Right angle weave is a beadweaving stitch that every beader should know about. It’s a versatile stitch that lends itself to a plethora of jewellery making projects, including bracelets, necklaces, earrings, and rings!
In this post, I’m sharing a few samples I’ve made up to show some of the things you can do with right angle weave.
How to do basic right angle weave
When doing right angle weave, you’ll start with one unit of beads. In this example above, there are four beads to start with (top left of the image) for the first unit. The next unit that is added consists of three beads – if you follow the thread path above, you’ll see that you sew through the beads in a figure of eight motion. Then another three beads are added for the last unit in that top row.
You can add further rows by making the thread exit out of the bottom bead of the last unit in the top row. If you’d like a more visual explanation of right angle weave, Beadaholique (a U.S. bead supplier) has produced an excellent video – watch it here.
Experimenting with right angle weave
In the pic above, I’ve used fire-polished faceted round beads. These are a great choice for right angle weave – the shape lends itself really well to this technique. So this is right angle weave in its basic form with no other beads added. There are four units in the top row and four in the bottom.
In this sample, I’ve used round seed beads to hide the threads a little better in between the fire-polished beads. I think the seed beads really improve the design.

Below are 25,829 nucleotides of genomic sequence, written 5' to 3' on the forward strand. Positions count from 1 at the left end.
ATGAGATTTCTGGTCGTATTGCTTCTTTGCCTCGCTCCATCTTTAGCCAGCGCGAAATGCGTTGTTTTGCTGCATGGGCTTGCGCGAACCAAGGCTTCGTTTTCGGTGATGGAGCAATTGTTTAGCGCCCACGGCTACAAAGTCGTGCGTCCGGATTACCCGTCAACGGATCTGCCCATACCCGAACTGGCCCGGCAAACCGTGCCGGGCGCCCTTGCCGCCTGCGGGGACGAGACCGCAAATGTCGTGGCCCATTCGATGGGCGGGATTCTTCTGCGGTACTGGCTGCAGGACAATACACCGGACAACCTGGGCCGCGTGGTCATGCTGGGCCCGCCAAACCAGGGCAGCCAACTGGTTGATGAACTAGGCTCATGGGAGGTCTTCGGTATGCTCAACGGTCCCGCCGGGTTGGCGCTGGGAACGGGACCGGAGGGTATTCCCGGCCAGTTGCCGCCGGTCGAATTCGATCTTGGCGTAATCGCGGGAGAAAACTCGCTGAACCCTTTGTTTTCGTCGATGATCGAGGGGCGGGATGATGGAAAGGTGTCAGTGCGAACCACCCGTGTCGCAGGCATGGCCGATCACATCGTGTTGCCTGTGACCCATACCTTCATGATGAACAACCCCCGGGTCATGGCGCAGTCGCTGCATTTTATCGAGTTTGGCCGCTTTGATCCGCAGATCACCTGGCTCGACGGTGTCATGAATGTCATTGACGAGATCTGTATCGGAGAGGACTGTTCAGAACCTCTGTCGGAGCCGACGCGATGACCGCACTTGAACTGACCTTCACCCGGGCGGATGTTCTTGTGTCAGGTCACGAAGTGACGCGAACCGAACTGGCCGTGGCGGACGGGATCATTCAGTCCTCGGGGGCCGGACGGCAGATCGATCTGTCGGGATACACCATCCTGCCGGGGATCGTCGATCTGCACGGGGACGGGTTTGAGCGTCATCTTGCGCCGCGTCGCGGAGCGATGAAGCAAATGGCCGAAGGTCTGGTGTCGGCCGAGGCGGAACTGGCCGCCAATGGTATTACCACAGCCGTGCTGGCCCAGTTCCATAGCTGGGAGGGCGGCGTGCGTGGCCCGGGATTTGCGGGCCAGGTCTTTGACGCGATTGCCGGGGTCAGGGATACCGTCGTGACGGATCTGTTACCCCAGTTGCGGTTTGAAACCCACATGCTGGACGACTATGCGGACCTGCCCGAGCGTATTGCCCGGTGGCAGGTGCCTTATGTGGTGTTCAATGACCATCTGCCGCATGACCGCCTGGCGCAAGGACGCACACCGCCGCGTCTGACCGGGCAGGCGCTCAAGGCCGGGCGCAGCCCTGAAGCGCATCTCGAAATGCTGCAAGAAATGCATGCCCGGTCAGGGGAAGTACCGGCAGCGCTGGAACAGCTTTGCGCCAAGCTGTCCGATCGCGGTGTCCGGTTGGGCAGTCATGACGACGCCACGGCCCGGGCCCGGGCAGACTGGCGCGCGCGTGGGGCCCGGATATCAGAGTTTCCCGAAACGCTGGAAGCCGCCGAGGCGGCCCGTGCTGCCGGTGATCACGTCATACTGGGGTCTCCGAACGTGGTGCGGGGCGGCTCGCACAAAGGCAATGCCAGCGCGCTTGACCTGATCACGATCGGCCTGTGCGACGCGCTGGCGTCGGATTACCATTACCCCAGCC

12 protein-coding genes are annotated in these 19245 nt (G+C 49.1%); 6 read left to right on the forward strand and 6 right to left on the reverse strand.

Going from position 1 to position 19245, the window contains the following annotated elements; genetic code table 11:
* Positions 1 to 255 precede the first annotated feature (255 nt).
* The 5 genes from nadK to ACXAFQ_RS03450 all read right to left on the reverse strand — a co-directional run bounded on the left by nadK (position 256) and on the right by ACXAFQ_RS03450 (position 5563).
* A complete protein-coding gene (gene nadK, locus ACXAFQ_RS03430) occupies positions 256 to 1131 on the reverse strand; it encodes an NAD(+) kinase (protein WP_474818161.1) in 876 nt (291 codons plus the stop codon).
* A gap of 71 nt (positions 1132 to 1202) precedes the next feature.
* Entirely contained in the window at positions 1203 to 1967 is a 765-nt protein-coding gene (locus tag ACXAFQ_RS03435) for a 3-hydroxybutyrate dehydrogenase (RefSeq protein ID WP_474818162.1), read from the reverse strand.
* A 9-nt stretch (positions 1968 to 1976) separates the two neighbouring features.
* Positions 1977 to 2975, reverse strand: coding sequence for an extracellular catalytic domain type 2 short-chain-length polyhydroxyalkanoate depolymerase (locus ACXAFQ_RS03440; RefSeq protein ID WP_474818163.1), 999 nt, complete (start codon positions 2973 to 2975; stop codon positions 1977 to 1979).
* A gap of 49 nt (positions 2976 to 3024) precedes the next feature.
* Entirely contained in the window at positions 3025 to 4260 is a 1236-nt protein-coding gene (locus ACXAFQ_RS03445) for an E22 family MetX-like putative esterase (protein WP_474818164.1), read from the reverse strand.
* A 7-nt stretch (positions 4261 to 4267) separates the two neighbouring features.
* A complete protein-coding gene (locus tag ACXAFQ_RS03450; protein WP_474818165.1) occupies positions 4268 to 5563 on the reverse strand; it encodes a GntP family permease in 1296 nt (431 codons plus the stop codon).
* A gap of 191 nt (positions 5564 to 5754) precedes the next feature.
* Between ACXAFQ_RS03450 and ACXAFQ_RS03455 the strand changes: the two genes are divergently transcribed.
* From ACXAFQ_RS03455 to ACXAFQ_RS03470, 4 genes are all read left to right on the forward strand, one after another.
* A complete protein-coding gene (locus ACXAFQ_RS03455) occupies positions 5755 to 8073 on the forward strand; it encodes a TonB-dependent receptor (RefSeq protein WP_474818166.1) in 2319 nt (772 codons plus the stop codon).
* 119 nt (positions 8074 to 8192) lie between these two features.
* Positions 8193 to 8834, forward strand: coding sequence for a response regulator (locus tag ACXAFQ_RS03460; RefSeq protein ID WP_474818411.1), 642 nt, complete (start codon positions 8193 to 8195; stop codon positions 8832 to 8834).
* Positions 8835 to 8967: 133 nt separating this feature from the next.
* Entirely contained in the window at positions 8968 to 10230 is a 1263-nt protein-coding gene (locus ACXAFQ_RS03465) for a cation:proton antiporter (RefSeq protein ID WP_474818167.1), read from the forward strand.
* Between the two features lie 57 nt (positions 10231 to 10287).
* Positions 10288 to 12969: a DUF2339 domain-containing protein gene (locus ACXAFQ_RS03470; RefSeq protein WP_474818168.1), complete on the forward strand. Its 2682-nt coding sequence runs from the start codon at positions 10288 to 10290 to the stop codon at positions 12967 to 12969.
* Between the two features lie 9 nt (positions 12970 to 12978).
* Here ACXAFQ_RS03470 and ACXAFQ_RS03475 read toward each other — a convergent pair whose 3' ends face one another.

The first unit (top left) is made up of eight beads in total, four fire-polished beads and four seed beads. The second and consecutive units are made up of seven beads in total, three fire-polished beads and four seed beads.
In this example, two bicones and six seed beads are used for the first unit. One bicone and six seed beads are used for the remaining units. This combination of beads elongates the design, creating a ladder-like appearance.
Right angle weave creates little windows, which you can fill with the beads of your choice! You can embellish your project with extra beads that either sit inside the windows, or just above. The image below shows the underneath of this sample, and you can see the base made with right angle weave, which looks a bit like a grid.
I hope this gives you some food for thought as to what you might be able to design with right angle weave stitch. It’s an easy stitch to pick up, so it’s perfect for beginners. Once you’ve mastered this, you can move onto cubic right angle weave, a more advanced beading technique!
Are you a beader? Let me know if you’ve tried right angle weave before and what you’ve made with this stitch if so!
*Images © Craftaholique